ISO Mitigation SLIDERS v04 CommunityFire

The difference between FireLine and PPC

By Brad Bain and Dr. Arindam Samanta

Fire. It’s a basic combination of three elements that surround us every day: heat, fuel, and oxygen. While we recognize it’s a danger, most people rarely think about fire as they go about their lives, unless they see something in the news that sparks interest. Is that because people feel protected from fire by local fire departments or know that their significant investments (house or car) are covered by fire insurance? Or is it simply that people think fire won’t happen to them because they’re careful and smart? But many fires occur due to circumstances beyond a person’s control, such as a spark from a broken wire in a wall, an appliance overheating, a pilot light going out, or maybe a lightning strike.

While fire may not be on everyone’s mind all the time, fortunately it’s a constant concern of the property/casualty insurance industry. Structure fires are a leading cause of loss for insurers. The estimated fire loss for structure fires in 2013 was more than $18 billion; in 2014 it was more than $20 billion. Because the risk for loss is so high, insurers use various tools to determine fire loss potential for properties they insure. Two of these tools are from Verisk Analytics: the ISO Public Protection Classification (PPC™) program and Verisk Insurance Solutions’ FireLine.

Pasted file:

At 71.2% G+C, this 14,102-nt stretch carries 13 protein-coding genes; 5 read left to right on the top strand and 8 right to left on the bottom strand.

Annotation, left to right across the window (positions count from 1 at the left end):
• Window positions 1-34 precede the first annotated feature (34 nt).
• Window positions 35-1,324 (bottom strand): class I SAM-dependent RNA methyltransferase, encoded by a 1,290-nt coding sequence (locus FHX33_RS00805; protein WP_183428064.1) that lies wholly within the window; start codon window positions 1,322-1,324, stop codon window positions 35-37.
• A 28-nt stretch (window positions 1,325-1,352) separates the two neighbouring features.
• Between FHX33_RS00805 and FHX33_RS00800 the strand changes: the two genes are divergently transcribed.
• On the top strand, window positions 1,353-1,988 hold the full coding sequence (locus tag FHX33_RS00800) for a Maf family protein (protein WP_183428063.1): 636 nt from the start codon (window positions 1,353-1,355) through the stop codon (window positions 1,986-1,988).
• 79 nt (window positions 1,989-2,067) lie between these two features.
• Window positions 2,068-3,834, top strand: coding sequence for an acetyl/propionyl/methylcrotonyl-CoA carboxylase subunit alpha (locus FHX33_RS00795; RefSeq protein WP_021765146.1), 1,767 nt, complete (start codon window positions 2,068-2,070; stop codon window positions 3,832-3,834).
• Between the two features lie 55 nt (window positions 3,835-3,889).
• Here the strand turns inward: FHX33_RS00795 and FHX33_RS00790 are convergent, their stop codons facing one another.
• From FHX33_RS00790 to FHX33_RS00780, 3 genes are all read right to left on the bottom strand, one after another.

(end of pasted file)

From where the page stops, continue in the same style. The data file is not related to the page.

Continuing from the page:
Both of the programs uniquely address various aspects of fire prevention and loss. This article is meant to define their very important differences.

ISO’s PPC program

The PPC program has existed in various forms for more than 100 years. In the late 1800s, the National Board of Fire Underwriters began a report development program that provided valuable data on the conditions in a given community. The reports included code enforcement, fire protection equipment and capabilities, water supply capabilities, and more to help inform insurers of the loss potential in a specific jurisdiction. The goal was to let insurers more effectively price fire insurance.

Over the years, the original program evolved into today’s PPC, which evaluates a community’s ability to prevent or suppress fires. PPC is based on ISO’s Fire Suppression Rating Schedule (FSRS), the system we developed to measure ten levels of classifications, with class 1 meaning superior fire protection and class 10 indicating the community does not meet ISO’s minimum criteria.

The FSRS uses nationally recognized standards to review the fire protection needs within a community and provides points based on the communities available resources to meet those needs. The FSRS evaluates four sections that total 105.5 available points and tend to follow the general progression of dealing with structure fires. Those four sections are as follows:

  • Fire Department: Fifty points are possible when we review the fire department itself. The assessment includes all fire department resources, including fire station locations, fire apparatus and associated equipment, available personnel to operate the equipment, and the level of fire training that personnel receive.